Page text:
Section 10160 of the California Insurance Code reads, in part, as follows: ‘Except as provided in Section 10165, no policy of life insurance shall be issued or delivered in this State unless it shall contain in substance the following provisions, or corresponding provisions which are at least as favorable to the defaulting or surrendering policyholder;

‘(a) Nonforfeiture benefit. That, in the event of default in any premium payment after premiums have been paid for at least one full year the insurer will grant, upon proper request not later than 60 days after the due date of the premium in default, a paid-up nonforfeiture benefit on a plan stipulated in the policy, effective as of such due date, of such value as may be hereinafter specified. * * *’ (Emphasis added.)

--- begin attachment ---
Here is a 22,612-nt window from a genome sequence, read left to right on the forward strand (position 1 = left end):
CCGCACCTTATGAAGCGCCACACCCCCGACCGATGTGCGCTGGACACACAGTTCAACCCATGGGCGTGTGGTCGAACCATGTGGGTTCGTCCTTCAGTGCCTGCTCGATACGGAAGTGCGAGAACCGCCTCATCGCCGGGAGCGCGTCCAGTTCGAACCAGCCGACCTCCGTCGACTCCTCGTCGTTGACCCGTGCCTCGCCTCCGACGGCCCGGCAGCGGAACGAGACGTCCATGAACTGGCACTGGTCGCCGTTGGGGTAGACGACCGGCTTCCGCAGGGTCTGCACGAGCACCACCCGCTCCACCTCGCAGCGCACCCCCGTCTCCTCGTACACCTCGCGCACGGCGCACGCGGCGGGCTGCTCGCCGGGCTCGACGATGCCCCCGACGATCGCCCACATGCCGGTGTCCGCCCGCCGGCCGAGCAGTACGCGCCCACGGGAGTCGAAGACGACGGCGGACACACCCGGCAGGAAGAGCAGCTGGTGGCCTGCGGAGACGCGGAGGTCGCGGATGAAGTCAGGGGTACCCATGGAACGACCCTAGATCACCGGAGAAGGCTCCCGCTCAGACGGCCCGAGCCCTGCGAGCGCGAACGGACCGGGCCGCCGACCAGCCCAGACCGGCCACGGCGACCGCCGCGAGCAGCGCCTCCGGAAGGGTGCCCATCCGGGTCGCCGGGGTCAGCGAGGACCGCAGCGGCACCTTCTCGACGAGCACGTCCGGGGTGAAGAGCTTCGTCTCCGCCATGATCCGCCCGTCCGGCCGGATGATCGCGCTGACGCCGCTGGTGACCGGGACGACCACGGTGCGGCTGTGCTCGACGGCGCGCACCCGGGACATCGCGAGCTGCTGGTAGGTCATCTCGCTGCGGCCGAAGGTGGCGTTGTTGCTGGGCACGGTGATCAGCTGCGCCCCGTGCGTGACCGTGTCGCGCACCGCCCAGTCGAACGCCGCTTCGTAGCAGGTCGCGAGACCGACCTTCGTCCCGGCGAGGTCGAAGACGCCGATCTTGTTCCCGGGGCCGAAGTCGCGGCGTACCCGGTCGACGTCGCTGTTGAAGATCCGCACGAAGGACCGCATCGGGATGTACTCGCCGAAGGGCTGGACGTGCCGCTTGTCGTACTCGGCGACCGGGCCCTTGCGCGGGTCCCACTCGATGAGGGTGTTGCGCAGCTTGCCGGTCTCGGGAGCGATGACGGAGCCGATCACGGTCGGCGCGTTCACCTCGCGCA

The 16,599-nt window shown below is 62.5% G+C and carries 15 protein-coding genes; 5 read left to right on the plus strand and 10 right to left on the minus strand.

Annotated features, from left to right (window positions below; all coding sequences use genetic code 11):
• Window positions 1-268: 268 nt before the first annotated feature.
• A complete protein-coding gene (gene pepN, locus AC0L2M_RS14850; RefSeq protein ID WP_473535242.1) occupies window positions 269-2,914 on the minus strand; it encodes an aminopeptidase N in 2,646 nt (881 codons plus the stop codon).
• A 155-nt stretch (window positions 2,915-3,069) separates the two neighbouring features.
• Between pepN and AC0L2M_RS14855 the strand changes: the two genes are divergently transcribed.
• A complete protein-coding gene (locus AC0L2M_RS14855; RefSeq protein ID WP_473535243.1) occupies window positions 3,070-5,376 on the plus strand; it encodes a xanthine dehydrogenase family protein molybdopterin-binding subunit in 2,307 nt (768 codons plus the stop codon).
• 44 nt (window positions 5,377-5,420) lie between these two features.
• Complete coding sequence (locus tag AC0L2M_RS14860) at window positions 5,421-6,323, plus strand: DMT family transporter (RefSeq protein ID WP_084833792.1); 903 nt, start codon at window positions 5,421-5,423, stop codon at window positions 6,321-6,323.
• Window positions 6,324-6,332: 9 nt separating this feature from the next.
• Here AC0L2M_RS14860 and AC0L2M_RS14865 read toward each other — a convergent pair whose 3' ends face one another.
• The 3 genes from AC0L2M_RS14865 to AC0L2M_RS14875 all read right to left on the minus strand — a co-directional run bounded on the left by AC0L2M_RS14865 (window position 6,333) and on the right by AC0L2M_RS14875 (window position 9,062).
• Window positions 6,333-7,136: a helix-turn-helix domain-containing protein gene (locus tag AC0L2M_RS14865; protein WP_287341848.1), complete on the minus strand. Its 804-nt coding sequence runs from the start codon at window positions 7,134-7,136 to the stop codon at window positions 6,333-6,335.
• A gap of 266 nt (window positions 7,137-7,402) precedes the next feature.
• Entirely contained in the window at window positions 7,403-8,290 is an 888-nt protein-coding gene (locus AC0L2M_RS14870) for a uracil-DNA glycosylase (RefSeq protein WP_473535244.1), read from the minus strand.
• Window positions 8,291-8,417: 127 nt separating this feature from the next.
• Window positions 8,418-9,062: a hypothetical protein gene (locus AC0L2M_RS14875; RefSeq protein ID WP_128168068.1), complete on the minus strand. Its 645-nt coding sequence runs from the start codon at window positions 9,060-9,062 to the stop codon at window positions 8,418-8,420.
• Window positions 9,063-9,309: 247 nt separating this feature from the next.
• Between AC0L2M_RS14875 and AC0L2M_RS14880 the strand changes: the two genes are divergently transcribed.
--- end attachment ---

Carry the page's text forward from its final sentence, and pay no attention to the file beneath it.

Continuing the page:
Section 10167 of the Insurance Code provides as follows: ‘Any policy to which this article is applicable which does not contain a paid-up nonforfeiture benefit shall be construed as granting nonparticipating paid-up term insurance as a nonforfeiture benefit under subdivision (a) Section 10160.’

The Company asserts that the basic policy and the supplementary provision are but ‘two separate portions of the same insurance policy’ within the meaning of section 10160 and that, inasmuch as the basic policy contained a nonforfeiture benefit provision, the supplementary provision must therefore be deemed to have complied with said section.